Student Voice


June 16, 2024

Tuition may be based on credit load

April 26, 2007

UW-River Falls administrators discuss the possibility of having students pay for tuition according to the number of credits taken per semester rather than paying for credits under the current plateau system.

Under this system, tuition is the same amount for students taking 12 credits a semester and others taking 15 credits. The per-credit tuition system would require students taking 15 credits to pay.

“The idea is not to generate more revenue at all,” Vice Chancellor for Administration and Finance Mary Halada said. “Per credit makes the mechanics very much easier.”

Halada said this will become more important as transfer agreements between other colleges are signed, which allow students to take classes at two different colleges.

“A student may be taking three credits at another college,” she said. “Per credit allows us to know how to split up tuition.”

Provost Charlie Hurt said the University wants to get rid of the plateau where credits after 12 are essentially free.

“We need to be careful because we don’t want to slow students down in terms of graduation,” Hurt said.

He said the change is not to hurt students using the current tuition as a financial aid source.

Junior Anna Lee and sophomore Ashley Burbul said they disagree with the idea.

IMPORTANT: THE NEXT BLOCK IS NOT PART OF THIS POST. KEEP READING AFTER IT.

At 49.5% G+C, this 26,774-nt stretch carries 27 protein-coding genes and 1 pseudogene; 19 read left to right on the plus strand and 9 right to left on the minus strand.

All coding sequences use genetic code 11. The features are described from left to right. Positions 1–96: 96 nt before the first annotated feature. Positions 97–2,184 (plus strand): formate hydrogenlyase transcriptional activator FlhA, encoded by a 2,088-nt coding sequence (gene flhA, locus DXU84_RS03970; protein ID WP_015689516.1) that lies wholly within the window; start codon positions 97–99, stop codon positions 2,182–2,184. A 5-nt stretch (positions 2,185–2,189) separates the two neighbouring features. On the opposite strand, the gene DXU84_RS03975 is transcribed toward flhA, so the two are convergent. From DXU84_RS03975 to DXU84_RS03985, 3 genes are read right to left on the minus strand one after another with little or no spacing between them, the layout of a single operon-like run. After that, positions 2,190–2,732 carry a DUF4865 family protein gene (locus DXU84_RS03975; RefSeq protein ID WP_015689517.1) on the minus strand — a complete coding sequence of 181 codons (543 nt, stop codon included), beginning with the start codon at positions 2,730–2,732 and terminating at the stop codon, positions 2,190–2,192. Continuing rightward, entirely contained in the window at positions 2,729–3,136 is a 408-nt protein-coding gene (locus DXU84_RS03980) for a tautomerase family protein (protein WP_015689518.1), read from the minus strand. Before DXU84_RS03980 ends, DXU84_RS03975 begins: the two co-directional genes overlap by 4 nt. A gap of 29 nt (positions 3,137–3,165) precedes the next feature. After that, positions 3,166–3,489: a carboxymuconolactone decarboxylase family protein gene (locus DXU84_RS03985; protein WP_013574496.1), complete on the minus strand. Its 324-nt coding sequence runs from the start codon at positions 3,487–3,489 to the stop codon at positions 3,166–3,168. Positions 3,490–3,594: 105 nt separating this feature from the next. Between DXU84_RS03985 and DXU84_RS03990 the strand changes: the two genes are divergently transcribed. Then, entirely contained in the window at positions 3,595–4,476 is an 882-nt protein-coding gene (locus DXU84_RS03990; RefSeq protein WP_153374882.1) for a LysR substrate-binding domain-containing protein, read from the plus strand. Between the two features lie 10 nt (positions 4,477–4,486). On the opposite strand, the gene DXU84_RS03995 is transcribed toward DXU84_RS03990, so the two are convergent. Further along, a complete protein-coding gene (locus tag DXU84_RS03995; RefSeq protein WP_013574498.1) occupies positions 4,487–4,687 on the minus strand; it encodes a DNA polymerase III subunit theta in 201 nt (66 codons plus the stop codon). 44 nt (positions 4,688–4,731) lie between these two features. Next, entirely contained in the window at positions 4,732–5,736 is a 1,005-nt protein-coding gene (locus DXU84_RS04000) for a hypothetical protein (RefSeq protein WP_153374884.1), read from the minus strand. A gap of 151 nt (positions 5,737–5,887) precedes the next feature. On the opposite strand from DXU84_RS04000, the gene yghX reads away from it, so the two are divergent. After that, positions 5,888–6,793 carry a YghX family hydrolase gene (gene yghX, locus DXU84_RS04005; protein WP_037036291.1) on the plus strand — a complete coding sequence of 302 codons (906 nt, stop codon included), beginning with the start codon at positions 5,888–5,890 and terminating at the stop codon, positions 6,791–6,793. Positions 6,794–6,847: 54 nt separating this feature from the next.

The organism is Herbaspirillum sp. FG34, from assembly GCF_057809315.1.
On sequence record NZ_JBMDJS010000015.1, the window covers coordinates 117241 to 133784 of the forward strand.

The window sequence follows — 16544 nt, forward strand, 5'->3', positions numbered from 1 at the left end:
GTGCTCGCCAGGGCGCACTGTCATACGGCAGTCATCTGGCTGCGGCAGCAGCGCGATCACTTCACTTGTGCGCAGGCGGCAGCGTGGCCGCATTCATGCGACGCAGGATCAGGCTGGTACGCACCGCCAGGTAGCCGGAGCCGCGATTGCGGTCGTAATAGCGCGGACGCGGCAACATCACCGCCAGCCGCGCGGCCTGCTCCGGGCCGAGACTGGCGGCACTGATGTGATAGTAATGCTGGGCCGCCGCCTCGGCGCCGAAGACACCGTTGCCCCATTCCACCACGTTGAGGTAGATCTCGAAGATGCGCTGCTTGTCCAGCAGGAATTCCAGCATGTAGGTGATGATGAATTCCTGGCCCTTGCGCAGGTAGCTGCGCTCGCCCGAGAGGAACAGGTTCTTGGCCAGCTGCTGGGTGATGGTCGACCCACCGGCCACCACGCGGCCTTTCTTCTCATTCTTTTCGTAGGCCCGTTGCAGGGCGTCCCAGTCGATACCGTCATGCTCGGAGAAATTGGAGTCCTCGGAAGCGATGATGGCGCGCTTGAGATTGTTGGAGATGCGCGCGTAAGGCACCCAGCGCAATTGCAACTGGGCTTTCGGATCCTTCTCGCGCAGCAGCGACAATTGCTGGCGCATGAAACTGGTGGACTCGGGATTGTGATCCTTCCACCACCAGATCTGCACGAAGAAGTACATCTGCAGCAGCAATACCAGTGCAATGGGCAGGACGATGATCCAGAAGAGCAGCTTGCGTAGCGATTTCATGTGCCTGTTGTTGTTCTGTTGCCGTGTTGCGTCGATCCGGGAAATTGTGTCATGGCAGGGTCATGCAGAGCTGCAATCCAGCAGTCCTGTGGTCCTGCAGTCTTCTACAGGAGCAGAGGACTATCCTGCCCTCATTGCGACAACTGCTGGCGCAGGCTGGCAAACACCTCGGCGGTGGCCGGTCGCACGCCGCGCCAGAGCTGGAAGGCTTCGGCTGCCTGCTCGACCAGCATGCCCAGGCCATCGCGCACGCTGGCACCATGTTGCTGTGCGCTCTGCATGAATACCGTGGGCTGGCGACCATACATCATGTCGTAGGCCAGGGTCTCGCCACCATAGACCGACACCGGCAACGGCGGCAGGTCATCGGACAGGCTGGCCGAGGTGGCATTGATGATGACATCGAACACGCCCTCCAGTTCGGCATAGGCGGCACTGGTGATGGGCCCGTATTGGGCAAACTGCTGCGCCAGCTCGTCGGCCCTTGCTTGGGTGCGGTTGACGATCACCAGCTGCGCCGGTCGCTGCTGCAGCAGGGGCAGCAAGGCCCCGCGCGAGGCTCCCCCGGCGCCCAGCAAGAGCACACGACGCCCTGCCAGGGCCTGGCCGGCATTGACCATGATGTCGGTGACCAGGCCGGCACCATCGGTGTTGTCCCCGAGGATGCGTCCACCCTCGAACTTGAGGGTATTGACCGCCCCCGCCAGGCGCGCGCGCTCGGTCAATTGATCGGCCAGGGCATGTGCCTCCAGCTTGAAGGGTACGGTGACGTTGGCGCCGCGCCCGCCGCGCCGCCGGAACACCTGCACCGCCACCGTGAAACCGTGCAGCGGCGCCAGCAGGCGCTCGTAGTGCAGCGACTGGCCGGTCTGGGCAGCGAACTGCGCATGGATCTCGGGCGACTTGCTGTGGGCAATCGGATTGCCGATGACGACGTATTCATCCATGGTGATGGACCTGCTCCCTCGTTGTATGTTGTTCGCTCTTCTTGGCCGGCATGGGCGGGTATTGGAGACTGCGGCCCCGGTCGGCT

“I think its bullshit,” Lee said. “I always take a full class load. If they make it per credit, they are punishing people who take more.”

While Hurt and Halada said the switch shouldn’t slow students down, Lee said she believes it will because if students can’t afford to take higher credits than the full-time load, it will take them more years to satisfy University requirements.

“It makes it harder for people to get out of school on time,” Lee said.

Burbul said the idea seemed like how much money students had would determine how many credits they took.

“I think it’s a bad idea because if students can only afford to take a certain amount of credits per semester, then they will be here longer,” Burbul said. “If that was the way that it was for me, I know that I wouldn’t be able to afford the maximum amount of credits. I think over time, it would really only cost students more.”

UW-Stout is currently the only UW institution that has pay-per-credit tuition. It started phasing the system with new freshmen students in fall 2002, according to the University’s 2001-2002 annual report.

Adam Butterfield is a junior at UW-Stout and said it definitely determines how many credits he takes a semester.

“I didn’t get much financial aid, so I could only take so many credits and had to pay for the rest out-of-pocket,” Butterfield said. “[Switching to this] probably wouldn’t be a good thing because some people take a lot of classes and it kind of puts a cap on how many classes you take.”

Though the idea is still being discussed, Halada said if it were to be finalized and implemented, the earliest it would happen would be fall semester 2008. She also said the tuition change would happen in phases.

New students would pay tuition per credit and current students would continue to pay the plateau tuition.